Novell: No end to OOXML disputes

Microsoft's unlikely bedfellow has predicted that the feud between supporters of ODF and OOXML will continue for the foreseeable future
Written by Richard Thurston, Contributor on

Novell has said there is no end in sight to the continuing feud between supporters of OpenDocument Format and Microsoft's Office Open XML.

Microsoft has created its own proprietary document format, Office Open XML (OOXML), as a rival to the community-developed OpenDocument Format (ODF). OOXML is used in Microsoft's latest applications suite, Office 2007.

Despite some efforts by the two camps, ODF and OOXML are, for the most part, not interoperable, meaning documents that are created in one format cannot be successfully read by applications based on the other format.

According to Novell's vice president of developer platforms, Miguel de Icaza, the situation won't change in the foreseeable future.

"There's no end in sight to the ongoing disputes between the two camps," said de Icaza, speaking at XML 2007, a Microsoft-sponsored event, on Tuesday. "In 2006, there was lots of FUD [fear, uncertainty and doubt] about the problems behind OOXML and it went downhill from there," Icaza said.

"Neither group is willing to make the big changes required for real compatibility," de Icaza added.

Novell supports both ODF and OOXML in its adaptation of OpenOffice, the open-source applications suite.

The company has been working closely with Microsoft since they signed a Linux pact to harmonise their products in November 2006.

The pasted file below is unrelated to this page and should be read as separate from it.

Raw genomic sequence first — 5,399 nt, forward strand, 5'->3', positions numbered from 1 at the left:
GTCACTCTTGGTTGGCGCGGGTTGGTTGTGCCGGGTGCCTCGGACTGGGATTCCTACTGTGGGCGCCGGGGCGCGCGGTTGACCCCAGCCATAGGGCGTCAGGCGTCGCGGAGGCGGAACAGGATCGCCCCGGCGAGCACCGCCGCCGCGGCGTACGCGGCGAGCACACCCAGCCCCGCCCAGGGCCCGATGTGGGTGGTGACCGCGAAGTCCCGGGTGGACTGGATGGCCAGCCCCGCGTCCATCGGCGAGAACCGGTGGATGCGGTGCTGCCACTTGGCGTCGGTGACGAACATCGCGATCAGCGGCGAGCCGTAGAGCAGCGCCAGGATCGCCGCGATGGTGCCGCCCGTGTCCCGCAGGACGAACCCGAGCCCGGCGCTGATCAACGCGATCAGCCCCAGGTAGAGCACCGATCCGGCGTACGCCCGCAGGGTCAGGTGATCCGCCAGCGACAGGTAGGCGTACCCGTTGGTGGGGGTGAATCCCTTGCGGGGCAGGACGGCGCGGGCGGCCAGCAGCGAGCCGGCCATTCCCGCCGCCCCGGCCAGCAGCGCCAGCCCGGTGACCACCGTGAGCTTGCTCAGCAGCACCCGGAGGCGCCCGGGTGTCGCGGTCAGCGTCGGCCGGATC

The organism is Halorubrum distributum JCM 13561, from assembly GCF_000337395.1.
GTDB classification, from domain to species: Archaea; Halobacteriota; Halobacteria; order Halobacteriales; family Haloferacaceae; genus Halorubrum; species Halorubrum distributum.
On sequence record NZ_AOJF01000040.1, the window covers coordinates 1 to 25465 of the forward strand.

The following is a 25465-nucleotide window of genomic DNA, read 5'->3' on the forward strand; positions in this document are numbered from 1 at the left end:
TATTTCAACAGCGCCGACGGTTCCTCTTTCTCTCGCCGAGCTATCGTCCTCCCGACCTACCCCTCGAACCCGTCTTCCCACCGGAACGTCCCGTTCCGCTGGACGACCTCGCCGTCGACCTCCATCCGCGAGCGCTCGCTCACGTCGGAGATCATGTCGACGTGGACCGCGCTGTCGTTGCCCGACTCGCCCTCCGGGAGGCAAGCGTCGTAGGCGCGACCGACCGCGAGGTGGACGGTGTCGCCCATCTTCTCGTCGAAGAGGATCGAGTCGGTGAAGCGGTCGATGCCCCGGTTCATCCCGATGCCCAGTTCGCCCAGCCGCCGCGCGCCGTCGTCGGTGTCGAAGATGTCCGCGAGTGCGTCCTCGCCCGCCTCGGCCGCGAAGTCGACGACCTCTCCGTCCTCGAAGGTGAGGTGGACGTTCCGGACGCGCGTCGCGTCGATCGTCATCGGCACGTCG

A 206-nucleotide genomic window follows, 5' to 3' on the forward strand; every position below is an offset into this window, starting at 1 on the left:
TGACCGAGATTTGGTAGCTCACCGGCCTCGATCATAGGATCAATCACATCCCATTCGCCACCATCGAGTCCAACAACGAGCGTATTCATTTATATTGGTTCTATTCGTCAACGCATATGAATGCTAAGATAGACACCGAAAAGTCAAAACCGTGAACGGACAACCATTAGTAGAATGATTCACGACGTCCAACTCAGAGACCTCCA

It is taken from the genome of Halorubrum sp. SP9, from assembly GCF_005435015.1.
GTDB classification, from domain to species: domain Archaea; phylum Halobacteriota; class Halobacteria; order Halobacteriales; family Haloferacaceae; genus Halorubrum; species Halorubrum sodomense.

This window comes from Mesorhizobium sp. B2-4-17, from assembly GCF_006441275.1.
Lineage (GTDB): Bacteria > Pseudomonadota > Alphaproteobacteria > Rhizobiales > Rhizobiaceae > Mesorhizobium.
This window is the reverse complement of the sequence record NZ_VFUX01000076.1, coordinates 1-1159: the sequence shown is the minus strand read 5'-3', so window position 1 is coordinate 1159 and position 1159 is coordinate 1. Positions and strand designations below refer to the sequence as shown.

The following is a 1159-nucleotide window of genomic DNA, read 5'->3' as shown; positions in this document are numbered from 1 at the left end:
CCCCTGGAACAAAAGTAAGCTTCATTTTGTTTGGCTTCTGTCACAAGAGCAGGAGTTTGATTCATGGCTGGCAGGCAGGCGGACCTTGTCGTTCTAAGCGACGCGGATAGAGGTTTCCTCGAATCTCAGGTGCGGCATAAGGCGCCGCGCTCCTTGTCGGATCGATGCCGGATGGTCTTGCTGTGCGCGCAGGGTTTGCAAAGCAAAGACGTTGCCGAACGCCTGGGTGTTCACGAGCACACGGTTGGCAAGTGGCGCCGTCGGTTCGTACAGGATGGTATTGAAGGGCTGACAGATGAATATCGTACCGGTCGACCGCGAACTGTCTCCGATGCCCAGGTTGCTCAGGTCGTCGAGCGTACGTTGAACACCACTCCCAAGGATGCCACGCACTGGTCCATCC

In September this year, the two companies opened a joint development lab in the US to focus on Windows/Linux server interoperability.

OOXML has been the subject of much controversy. Microsoft has been trying to fast track the specification through the certification process of the International Organization for Standardization (ISO), but it failed in its first attempt in September.

The ISO's decision followed hot on the heels of accusations by the Free Software Foundation Europe that Microsoft had rigged earlier voting.

The British Standards Institution took a vote on whether it would accept OOXML days before the ISO's decision, but it refused to say whether it voted for or against the specification.

Microsoft is making some efforts towards interoperability. The company said on Tuesday that it will roll out three translators during December that should help customers seeking interoperability between ODF and OOXML. There is one translator each for word documents, spreadsheets and presentations.

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